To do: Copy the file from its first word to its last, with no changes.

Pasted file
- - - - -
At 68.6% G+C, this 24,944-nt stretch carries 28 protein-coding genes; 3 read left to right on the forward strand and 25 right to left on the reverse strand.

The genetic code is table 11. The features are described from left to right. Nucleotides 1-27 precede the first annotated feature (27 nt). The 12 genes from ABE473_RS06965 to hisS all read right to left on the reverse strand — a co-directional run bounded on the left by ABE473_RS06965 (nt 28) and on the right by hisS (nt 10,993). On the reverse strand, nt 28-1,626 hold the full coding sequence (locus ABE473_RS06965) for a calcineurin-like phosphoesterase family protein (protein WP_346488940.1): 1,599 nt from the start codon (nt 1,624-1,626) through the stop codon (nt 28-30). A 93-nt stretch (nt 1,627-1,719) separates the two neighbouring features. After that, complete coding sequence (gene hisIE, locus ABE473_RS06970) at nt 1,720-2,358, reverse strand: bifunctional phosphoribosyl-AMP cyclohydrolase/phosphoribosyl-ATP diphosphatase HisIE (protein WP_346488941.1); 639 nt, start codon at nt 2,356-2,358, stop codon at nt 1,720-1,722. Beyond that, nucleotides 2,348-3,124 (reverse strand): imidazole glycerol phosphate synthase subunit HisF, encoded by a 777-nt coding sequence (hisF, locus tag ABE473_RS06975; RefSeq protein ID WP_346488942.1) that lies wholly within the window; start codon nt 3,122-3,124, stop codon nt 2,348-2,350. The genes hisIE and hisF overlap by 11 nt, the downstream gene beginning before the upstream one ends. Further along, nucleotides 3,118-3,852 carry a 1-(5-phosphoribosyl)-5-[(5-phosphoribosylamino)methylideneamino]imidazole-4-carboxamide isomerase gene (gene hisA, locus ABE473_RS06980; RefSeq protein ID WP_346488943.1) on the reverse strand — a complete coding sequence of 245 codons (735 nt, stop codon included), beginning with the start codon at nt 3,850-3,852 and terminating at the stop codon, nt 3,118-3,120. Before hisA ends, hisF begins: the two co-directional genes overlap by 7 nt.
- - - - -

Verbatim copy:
At 68.6% G+C, this 24,944-nt stretch carries 28 protein-coding genes; 3 read left to right on the forward strand and 25 right to left on the reverse strand.

The genetic code is table 11. The features are described from left to right. Nucleotides 1-27 precede the first annotated feature (27 nt). The 12 genes from ABE473_RS06965 to hisS all read right to left on the reverse strand — a co-directional run bounded on the left by ABE473_RS06965 (nt 28) and on the right by hisS (nt 10,993). On the reverse strand, nt 28-1,626 hold the full coding sequence (locus ABE473_RS06965) for a calcineurin-like phosphoesterase family protein (protein WP_346488940.1): 1,599 nt from the start codon (nt 1,624-1,626) through the stop codon (nt 28-30). A 93-nt stretch (nt 1,627-1,719) separates the two neighbouring features. After that, complete coding sequence (gene hisIE, locus ABE473_RS06970) at nt 1,720-2,358, reverse strand: bifunctional phosphoribosyl-AMP cyclohydrolase/phosphoribosyl-ATP diphosphatase HisIE (protein WP_346488941.1); 639 nt, start codon at nt 2,356-2,358, stop codon at nt 1,720-1,722. Beyond that, nucleotides 2,348-3,124 (reverse strand): imidazole glycerol phosphate synthase subunit HisF, encoded by a 777-nt coding sequence (hisF, locus tag ABE473_RS06975; RefSeq protein ID WP_346488942.1) that lies wholly within the window; start codon nt 3,122-3,124, stop codon nt 2,348-2,350. The genes hisIE and hisF overlap by 11 nt, the downstream gene beginning before the upstream one ends. Further along, nucleotides 3,118-3,852 carry a 1-(5-phosphoribosyl)-5-[(5-phosphoribosylamino)methylideneamino]imidazole-4-carboxamide isomerase gene (gene hisA, locus ABE473_RS06980; RefSeq protein ID WP_346488943.1) on the reverse strand — a complete coding sequence of 245 codons (735 nt, stop codon included), beginning with the start codon at nt 3,850-3,852 and terminating at the stop codon, nt 3,118-3,120. Before hisA ends, hisF begins: the two co-directional genes overlap by 7 nt.